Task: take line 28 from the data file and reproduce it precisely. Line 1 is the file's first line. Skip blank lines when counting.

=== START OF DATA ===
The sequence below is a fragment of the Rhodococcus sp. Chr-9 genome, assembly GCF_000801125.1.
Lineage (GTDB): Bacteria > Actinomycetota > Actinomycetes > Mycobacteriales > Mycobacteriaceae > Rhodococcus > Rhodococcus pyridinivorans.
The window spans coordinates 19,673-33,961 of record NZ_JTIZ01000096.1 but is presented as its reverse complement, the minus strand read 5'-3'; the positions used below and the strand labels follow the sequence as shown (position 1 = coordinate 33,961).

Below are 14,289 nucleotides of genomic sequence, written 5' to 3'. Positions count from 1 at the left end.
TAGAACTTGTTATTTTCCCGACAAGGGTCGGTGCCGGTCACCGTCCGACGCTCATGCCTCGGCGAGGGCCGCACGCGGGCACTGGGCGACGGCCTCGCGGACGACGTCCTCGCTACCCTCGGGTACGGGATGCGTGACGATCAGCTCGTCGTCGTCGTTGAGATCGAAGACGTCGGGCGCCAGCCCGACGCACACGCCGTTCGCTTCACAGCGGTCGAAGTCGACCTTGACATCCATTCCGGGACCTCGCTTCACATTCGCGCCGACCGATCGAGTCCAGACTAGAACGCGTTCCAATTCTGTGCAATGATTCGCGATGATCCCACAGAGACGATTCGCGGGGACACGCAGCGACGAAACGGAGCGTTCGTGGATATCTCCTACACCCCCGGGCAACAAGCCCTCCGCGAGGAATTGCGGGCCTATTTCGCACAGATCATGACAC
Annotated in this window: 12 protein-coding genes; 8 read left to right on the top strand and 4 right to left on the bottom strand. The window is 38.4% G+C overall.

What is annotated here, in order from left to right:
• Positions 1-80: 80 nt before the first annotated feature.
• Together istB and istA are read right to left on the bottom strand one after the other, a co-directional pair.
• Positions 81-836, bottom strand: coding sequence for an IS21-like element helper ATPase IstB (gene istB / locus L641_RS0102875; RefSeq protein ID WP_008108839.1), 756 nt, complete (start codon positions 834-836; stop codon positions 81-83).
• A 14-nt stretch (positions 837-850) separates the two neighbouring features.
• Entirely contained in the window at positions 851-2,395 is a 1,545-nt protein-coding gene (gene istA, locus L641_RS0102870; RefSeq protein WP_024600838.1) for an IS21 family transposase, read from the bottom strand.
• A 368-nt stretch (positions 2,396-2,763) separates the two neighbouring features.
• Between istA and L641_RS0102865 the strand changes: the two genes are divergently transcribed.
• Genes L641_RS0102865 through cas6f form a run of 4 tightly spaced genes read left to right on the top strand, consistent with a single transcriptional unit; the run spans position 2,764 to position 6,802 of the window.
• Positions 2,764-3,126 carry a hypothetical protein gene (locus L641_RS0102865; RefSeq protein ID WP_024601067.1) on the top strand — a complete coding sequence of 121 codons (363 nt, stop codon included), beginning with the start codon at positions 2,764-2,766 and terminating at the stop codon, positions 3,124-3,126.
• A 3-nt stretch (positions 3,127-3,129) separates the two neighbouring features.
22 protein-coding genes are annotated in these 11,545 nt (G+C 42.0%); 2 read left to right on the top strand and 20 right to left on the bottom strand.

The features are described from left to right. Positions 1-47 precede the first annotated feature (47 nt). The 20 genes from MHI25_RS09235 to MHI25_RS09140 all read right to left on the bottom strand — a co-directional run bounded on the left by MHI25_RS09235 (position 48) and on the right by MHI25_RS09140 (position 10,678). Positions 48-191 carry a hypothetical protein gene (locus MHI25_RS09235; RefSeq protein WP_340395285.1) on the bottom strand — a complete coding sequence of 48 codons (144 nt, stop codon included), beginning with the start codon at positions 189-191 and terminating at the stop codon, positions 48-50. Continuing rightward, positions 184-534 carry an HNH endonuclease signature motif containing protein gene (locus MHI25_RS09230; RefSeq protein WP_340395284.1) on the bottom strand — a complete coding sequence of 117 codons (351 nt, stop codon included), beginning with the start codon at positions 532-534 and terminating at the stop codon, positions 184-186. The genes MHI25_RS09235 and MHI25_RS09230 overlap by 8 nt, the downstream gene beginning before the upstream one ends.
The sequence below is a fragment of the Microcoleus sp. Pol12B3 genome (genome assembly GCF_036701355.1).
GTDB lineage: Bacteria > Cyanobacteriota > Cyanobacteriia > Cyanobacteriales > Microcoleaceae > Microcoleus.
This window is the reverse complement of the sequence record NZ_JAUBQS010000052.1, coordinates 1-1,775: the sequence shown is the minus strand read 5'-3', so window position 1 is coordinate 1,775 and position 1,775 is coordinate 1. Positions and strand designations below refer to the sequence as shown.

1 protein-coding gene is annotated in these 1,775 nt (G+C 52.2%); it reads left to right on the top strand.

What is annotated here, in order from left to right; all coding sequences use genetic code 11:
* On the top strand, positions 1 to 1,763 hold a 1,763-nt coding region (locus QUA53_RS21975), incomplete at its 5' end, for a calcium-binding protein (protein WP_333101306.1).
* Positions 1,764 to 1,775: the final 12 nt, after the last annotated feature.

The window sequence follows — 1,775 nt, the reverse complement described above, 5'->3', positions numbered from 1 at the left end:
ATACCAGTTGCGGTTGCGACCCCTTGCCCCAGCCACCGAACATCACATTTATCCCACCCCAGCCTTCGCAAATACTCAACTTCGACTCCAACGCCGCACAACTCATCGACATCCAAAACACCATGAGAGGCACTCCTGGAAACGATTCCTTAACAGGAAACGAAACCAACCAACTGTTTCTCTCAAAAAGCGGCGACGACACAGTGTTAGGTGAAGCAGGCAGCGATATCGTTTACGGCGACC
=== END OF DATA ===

ATACCAGTTGCGGTTGCGACCCCTTGCCCCAGCCACCGAACATCACATTTATCCCACCCCAGCCTTCGCAAATACTCAACTTCGACTCCAACGCCGCACAACTCATCGACATCCAAAACACCATGAGAGGCACTCCTGGAAACGATTCCTTAACAGGAAACGAAACCAACCAACTGTTTCTCTCAAAAAGCGGCGACGACACAGTGTTAGGTGAAGCAGGCAGCGATATCGTTTACGGCGACC